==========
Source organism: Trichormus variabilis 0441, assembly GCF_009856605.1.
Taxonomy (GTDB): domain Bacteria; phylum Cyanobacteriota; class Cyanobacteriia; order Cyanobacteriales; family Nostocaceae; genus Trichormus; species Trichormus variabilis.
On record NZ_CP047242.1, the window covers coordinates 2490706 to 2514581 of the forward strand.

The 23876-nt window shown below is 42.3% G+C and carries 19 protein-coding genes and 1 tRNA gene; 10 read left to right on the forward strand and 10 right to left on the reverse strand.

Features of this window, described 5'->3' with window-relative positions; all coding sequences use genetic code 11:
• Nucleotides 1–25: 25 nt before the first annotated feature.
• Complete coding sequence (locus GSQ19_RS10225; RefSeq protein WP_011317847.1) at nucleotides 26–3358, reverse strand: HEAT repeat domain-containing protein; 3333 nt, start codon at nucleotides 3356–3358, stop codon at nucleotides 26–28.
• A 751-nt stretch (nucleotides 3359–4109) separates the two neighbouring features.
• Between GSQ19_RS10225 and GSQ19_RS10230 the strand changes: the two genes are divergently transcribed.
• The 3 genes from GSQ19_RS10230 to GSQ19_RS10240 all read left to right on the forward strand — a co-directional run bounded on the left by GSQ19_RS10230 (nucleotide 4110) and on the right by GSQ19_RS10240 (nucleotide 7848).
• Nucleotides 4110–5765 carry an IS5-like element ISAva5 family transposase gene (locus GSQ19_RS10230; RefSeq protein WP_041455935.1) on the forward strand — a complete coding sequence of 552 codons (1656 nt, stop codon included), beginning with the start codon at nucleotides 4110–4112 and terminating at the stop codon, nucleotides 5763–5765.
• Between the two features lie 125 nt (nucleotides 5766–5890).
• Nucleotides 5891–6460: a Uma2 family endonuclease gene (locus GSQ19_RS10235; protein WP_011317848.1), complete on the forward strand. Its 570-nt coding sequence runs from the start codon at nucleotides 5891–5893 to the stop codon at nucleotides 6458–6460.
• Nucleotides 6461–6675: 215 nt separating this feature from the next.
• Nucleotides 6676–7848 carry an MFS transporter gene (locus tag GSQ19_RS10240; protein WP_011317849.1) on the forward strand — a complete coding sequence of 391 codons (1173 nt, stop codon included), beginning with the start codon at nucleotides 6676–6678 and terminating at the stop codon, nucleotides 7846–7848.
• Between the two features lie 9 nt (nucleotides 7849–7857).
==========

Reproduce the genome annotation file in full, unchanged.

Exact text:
Source organism: Trichormus variabilis 0441, assembly GCF_009856605.1.
Taxonomy (GTDB): domain Bacteria; phylum Cyanobacteriota; class Cyanobacteriia; order Cyanobacteriales; family Nostocaceae; genus Trichormus; species Trichormus variabilis.
On record NZ_CP047242.1, the window covers coordinates 2490706 to 2514581 of the forward strand.

The 23876-nt window shown below is 42.3% G+C and carries 19 protein-coding genes and 1 tRNA gene; 10 read left to right on the forward strand and 10 right to left on the reverse strand.

Features of this window, described 5'->3' with window-relative positions; all coding sequences use genetic code 11:
• Nucleotides 1–25: 25 nt before the first annotated feature.
• Complete coding sequence (locus GSQ19_RS10225; RefSeq protein WP_011317847.1) at nucleotides 26–3358, reverse strand: HEAT repeat domain-containing protein; 3333 nt, start codon at nucleotides 3356–3358, stop codon at nucleotides 26–28.
• A 751-nt stretch (nucleotides 3359–4109) separates the two neighbouring features.
• Between GSQ19_RS10225 and GSQ19_RS10230 the strand changes: the two genes are divergently transcribed.
• The 3 genes from GSQ19_RS10230 to GSQ19_RS10240 all read left to right on the forward strand — a co-directional run bounded on the left by GSQ19_RS10230 (nucleotide 4110) and on the right by GSQ19_RS10240 (nucleotide 7848).
• Nucleotides 4110–5765 carry an IS5-like element ISAva5 family transposase gene (locus GSQ19_RS10230; RefSeq protein WP_041455935.1) on the forward strand — a complete coding sequence of 552 codons (1656 nt, stop codon included), beginning with the start codon at nucleotides 4110–4112 and terminating at the stop codon, nucleotides 5763–5765.
• Between the two features lie 125 nt (nucleotides 5766–5890).
• Nucleotides 5891–6460: a Uma2 family endonuclease gene (locus GSQ19_RS10235; protein WP_011317848.1), complete on the forward strand. Its 570-nt coding sequence runs from the start codon at nucleotides 5891–5893 to the stop codon at nucleotides 6458–6460.
• Nucleotides 6461–6675: 215 nt separating this feature from the next.
• Nucleotides 6676–7848 carry an MFS transporter gene (locus tag GSQ19_RS10240; protein WP_011317849.1) on the forward strand — a complete coding sequence of 391 codons (1173 nt, stop codon included), beginning with the start codon at nucleotides 6676–6678 and terminating at the stop codon, nucleotides 7846–7848.
• Between the two features lie 9 nt (nucleotides 7849–7857).